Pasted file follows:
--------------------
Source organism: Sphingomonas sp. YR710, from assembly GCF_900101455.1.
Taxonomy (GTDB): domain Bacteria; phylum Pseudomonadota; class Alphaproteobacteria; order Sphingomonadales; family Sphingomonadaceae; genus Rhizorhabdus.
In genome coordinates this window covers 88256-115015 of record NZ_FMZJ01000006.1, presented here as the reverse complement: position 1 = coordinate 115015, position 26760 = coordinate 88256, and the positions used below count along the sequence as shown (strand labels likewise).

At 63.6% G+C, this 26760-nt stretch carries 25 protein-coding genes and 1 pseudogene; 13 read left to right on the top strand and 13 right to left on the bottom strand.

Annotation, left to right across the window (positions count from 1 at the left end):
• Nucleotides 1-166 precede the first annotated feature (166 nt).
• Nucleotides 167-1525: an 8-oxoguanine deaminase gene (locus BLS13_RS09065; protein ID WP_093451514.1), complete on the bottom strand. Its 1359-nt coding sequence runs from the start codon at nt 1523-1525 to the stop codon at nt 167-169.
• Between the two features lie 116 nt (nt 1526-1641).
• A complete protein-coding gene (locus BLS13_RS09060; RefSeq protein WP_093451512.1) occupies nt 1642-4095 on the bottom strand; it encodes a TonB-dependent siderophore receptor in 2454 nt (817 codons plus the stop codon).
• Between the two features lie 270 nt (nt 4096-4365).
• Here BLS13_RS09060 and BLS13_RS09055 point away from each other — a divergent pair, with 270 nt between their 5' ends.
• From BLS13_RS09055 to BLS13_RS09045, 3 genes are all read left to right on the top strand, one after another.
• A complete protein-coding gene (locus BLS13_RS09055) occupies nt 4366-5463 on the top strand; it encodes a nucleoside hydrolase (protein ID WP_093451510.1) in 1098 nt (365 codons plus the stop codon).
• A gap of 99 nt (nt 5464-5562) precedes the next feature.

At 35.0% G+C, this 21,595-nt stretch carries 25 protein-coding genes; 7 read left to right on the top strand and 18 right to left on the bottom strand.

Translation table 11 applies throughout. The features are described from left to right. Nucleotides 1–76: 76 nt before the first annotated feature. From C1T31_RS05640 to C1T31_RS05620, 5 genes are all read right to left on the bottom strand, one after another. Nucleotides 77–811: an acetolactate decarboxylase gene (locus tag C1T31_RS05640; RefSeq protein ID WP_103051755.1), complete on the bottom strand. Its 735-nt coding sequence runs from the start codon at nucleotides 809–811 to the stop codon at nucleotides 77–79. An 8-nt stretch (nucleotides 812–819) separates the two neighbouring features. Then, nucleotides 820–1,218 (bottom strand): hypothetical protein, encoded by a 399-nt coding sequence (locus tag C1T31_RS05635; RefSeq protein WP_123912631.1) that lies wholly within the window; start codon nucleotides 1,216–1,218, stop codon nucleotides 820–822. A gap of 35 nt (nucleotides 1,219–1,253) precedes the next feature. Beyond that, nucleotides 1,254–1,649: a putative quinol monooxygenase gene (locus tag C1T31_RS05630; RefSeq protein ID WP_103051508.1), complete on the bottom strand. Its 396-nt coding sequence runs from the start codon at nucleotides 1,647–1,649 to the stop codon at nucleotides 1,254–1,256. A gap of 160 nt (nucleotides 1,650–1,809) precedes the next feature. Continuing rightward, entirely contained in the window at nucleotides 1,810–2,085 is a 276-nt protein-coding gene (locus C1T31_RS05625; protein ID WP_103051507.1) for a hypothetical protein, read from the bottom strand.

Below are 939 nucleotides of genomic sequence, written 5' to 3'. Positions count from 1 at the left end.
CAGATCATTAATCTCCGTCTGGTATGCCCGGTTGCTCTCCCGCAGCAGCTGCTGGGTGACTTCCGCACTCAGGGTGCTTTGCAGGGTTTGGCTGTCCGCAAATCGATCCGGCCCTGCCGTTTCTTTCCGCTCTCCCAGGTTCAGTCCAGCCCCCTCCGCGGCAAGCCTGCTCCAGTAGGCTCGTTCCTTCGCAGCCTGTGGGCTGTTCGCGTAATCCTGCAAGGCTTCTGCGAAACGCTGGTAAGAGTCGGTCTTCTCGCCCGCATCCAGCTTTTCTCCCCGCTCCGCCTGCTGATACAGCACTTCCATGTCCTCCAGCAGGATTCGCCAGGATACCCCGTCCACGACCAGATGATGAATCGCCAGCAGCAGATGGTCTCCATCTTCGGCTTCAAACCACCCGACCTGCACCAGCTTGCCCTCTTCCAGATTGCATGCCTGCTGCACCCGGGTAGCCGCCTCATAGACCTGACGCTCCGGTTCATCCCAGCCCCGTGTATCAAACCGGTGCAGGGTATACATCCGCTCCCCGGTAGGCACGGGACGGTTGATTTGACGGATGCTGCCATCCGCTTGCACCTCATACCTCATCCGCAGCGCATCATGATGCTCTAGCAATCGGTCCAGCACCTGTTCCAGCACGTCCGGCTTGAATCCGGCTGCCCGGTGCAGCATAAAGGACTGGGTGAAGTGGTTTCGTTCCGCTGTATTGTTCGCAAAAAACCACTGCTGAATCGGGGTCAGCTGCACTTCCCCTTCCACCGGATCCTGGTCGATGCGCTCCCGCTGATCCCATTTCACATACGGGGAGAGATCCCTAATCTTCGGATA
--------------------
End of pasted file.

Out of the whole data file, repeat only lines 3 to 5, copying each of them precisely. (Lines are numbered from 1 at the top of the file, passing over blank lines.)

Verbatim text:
In genome coordinates this window covers 88256-115015 of record NZ_FMZJ01000006.1, presented here as the reverse complement: position 1 = coordinate 115015, position 26760 = coordinate 88256, and the positions used below count along the sequence as shown (strand labels likewise).

At 63.6% G+C, this 26760-nt stretch carries 25 protein-coding genes and 1 pseudogene; 13 read left to right on the top strand and 13 right to left on the bottom strand.

Annotation, left to right across the window (positions count from 1 at the left end):